- Kyodo via Reuters
- A boat containing remains of eight bodies has appeared in western Japan.
- The Japan Coast Guard thinks it’s from North Korea.
- Skeletons and missing fishermen have appeared in western Japan recently.
A wooden boat containing eight partially skeletal bodies has mysteriously washed up in Japan. While officials are still investigating the vessel’s mysterious appearance, they believe it came from North Korea.
The 23-foot vessel was discovered in Oga, a coastal city in the country’s northwestern Akita prefecture on Sunday morning, according to the BBC.
The “ghost ship” – the term for vessels discovered with no living crew – was also missing a rotor blade and navigational devices.
The Japan Coast Guard believes the unidentified ship may have come from North Korea, which located some 500 miles away across the Sea of Japan, Japanese news agency Kyodo reported.
Some of the bodies in the boat had been reduced to bone, it added.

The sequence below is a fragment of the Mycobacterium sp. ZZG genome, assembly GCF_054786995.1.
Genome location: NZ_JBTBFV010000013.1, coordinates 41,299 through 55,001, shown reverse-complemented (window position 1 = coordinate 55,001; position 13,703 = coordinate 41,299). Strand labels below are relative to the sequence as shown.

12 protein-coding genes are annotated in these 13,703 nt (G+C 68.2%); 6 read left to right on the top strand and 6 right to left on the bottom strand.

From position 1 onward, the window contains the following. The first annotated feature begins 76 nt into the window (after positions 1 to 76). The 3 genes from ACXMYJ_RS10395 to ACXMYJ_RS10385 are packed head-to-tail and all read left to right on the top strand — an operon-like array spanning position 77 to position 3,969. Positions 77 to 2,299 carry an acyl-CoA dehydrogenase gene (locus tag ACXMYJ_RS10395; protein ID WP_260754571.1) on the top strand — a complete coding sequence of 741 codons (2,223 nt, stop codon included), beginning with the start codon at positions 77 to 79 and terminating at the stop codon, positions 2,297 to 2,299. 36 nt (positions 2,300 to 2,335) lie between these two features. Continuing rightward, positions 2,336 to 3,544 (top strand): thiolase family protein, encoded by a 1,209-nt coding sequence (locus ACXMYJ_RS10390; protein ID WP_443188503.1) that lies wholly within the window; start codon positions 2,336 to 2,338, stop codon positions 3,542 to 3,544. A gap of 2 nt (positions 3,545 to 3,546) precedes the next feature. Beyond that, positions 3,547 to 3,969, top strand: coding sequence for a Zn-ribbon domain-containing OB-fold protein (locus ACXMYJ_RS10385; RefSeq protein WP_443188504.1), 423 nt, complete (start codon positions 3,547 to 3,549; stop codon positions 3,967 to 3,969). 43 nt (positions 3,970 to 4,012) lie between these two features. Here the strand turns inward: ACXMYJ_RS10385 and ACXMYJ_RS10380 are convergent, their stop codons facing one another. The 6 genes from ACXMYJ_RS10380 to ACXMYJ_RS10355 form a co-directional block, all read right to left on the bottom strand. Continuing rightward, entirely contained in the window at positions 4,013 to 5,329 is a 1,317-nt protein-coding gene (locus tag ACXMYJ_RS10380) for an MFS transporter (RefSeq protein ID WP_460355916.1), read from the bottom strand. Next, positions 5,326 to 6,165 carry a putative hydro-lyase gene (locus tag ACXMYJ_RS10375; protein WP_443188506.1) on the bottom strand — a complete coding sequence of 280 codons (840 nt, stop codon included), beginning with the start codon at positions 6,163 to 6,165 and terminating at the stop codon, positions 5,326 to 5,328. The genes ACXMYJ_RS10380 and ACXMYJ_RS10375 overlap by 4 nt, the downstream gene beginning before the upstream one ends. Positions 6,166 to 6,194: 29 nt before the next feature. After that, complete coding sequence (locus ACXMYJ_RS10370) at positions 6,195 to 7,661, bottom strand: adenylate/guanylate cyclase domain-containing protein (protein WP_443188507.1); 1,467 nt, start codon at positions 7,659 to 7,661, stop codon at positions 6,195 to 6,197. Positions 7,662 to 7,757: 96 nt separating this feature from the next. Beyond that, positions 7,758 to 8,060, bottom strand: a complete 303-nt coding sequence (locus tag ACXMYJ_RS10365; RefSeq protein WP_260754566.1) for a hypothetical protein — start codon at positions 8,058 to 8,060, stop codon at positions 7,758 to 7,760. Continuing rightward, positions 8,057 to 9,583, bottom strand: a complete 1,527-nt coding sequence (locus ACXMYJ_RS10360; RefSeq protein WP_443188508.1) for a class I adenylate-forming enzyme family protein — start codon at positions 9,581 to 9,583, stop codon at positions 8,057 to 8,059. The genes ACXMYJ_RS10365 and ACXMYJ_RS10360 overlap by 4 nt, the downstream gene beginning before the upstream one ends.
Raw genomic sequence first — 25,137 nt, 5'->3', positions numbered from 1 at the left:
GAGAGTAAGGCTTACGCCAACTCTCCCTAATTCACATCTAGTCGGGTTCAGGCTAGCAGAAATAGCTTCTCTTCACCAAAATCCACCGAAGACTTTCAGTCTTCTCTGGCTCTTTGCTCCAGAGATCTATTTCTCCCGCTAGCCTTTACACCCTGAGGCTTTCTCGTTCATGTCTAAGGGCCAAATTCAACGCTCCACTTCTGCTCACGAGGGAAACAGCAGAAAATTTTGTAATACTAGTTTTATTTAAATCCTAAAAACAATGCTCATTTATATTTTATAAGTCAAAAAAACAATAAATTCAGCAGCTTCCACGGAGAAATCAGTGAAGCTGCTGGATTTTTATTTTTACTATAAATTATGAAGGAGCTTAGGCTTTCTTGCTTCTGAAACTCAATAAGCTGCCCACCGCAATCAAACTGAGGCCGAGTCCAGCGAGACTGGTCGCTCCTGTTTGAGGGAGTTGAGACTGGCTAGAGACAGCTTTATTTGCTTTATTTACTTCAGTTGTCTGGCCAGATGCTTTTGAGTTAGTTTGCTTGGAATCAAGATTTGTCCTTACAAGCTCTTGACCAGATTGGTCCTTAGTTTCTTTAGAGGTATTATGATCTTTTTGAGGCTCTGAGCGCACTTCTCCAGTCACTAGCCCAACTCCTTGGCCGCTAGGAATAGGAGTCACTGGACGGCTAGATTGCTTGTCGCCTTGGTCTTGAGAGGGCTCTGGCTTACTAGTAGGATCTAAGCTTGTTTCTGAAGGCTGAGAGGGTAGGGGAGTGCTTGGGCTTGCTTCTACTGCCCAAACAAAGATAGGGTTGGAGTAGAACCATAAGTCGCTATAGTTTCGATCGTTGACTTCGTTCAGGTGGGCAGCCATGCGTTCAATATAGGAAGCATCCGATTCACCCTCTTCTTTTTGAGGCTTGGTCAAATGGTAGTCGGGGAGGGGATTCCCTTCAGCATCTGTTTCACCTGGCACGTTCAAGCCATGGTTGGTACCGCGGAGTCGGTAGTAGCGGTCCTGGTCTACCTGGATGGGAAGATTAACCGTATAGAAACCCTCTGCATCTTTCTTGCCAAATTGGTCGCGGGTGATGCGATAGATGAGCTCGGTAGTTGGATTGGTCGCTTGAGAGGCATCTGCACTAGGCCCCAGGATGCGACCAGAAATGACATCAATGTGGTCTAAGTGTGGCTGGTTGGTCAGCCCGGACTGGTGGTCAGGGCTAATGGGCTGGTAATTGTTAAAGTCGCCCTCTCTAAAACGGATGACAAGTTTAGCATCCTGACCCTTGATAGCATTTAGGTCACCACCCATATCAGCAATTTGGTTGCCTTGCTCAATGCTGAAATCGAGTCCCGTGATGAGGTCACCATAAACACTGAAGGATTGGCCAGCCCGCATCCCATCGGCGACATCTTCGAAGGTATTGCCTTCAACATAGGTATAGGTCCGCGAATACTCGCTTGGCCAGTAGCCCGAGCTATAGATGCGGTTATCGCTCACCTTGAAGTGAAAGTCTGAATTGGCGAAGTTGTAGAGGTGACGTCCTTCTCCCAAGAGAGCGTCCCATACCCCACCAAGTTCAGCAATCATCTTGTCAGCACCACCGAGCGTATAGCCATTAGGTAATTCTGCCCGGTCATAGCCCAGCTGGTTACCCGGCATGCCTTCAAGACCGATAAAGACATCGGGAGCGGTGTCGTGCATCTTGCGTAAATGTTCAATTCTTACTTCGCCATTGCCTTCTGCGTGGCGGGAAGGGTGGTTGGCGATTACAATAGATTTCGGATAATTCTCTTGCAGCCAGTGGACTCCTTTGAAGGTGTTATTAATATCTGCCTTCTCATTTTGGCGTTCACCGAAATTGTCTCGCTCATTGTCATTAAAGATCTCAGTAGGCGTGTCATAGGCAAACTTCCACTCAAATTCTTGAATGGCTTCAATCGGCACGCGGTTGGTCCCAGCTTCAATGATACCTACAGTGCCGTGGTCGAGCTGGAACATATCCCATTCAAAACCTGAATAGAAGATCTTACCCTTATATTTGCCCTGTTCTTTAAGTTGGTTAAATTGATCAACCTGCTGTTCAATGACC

Japan’s western coast has been the site of multiple macabre discoveries recently.
Around the same time the eight bodies were found, the Japan Coast Guard also found partial skeletons of two men on the Japanese island of Sado, some 250 miles from Akita.
Authorities say they found North Korean cigarettes and life jackets with Korean lettering near the bodies, Reuters reported.
- Google Maps/Business Insider
Last week, Japanese police also found eight men who claimed to be North Korean fishermen in Yurihonjo, a nearby city in Akita prefecture, 50 miles from Oga.
However, the men are believed to have showed up because their vessel ran into trouble, not because they were defecting from the Kim Jong Un regime.
The recent spate of boating accidents near the Sea of Japan is likely due to bad weather conditions around the area during this time of year, Reuters reported. North Koreans may also have been forced to venture out into the choppy seas to make up for the country’s food shortages.
“North Korea pushes so hard for its people to gather more fish so that they can make up their food shortages,” Seo Yu Suk, a research manager of Seoul’s North Korean Studies Institution, told Reuters.